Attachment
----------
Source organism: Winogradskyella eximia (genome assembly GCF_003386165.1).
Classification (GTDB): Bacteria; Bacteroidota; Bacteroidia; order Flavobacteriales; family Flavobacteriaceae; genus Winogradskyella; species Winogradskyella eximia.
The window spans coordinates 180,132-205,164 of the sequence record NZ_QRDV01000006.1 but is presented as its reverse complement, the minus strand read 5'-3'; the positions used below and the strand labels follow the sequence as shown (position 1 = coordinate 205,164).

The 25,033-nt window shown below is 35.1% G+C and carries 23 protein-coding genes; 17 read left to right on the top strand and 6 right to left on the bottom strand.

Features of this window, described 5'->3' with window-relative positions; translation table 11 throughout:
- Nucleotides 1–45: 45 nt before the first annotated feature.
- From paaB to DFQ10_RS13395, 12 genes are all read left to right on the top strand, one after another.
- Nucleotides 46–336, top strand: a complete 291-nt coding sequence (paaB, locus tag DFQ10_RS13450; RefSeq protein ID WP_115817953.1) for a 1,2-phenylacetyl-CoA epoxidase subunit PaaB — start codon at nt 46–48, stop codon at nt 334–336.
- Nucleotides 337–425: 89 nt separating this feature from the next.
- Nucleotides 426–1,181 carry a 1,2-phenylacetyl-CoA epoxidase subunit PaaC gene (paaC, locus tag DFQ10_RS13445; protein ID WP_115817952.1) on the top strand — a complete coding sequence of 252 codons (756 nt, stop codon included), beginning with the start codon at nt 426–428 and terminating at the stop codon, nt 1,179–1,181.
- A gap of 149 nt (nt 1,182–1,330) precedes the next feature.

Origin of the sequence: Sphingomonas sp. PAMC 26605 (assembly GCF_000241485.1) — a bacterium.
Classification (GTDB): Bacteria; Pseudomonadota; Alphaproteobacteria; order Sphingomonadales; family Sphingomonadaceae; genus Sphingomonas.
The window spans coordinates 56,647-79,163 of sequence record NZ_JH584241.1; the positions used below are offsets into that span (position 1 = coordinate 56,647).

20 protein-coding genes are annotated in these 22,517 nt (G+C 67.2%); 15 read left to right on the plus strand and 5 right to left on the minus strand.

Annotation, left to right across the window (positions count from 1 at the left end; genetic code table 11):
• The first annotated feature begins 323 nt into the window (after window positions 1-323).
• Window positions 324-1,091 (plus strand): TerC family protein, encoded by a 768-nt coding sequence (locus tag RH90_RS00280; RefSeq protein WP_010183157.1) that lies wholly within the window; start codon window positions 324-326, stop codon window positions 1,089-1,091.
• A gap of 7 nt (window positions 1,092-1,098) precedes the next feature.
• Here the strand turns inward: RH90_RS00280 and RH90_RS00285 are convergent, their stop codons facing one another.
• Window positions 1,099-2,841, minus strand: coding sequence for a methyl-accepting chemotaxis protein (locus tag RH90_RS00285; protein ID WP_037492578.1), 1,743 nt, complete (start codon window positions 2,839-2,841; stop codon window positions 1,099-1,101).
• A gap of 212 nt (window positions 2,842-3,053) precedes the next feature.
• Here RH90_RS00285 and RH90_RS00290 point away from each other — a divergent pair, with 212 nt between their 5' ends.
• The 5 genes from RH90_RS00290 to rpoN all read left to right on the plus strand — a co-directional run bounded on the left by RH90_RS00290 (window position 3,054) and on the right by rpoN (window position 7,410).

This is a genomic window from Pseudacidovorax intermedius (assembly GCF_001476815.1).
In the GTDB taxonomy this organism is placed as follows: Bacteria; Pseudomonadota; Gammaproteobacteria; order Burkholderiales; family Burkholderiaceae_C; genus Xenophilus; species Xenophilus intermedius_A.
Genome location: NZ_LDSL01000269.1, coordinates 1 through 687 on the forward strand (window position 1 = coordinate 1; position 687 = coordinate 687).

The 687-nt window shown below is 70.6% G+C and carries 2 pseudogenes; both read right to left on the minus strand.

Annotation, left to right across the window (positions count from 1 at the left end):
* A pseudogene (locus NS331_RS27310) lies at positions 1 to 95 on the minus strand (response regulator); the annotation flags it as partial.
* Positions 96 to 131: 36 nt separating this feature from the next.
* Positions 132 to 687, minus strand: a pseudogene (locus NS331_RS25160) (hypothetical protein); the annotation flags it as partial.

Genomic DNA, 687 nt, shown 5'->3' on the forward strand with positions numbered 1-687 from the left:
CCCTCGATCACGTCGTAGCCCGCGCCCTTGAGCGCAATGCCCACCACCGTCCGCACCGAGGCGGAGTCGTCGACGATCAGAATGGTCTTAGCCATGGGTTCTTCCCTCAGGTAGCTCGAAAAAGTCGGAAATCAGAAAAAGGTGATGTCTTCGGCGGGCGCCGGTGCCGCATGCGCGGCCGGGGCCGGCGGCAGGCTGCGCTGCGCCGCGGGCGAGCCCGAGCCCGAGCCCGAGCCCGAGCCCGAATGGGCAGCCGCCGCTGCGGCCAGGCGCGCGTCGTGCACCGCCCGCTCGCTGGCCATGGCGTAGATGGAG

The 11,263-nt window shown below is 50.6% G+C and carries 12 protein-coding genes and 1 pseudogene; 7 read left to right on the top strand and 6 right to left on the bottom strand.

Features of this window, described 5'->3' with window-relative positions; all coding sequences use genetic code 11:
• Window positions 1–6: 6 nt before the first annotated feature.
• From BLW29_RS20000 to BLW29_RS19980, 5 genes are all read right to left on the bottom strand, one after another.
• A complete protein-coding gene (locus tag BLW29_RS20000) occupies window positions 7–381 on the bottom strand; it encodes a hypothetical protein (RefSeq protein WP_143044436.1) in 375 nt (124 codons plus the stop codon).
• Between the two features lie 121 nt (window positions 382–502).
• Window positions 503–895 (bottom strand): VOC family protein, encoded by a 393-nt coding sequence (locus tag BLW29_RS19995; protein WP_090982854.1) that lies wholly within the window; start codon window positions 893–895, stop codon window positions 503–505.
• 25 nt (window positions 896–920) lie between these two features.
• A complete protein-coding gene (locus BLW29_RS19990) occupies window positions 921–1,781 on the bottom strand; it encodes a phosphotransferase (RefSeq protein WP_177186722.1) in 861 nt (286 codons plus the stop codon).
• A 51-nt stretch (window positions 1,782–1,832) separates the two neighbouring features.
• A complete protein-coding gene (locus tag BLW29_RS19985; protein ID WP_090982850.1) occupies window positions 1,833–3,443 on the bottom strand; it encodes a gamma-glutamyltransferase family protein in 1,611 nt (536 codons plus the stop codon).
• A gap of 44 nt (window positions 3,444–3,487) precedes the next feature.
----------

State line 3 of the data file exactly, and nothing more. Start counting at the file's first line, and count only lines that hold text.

The window spans coordinates 180,132-205,164 of the sequence record NZ_QRDV01000006.1 but is presented as its reverse complement, the minus strand read 5'-3'; the positions used below and the strand labels follow the sequence as shown (position 1 = coordinate 205,164).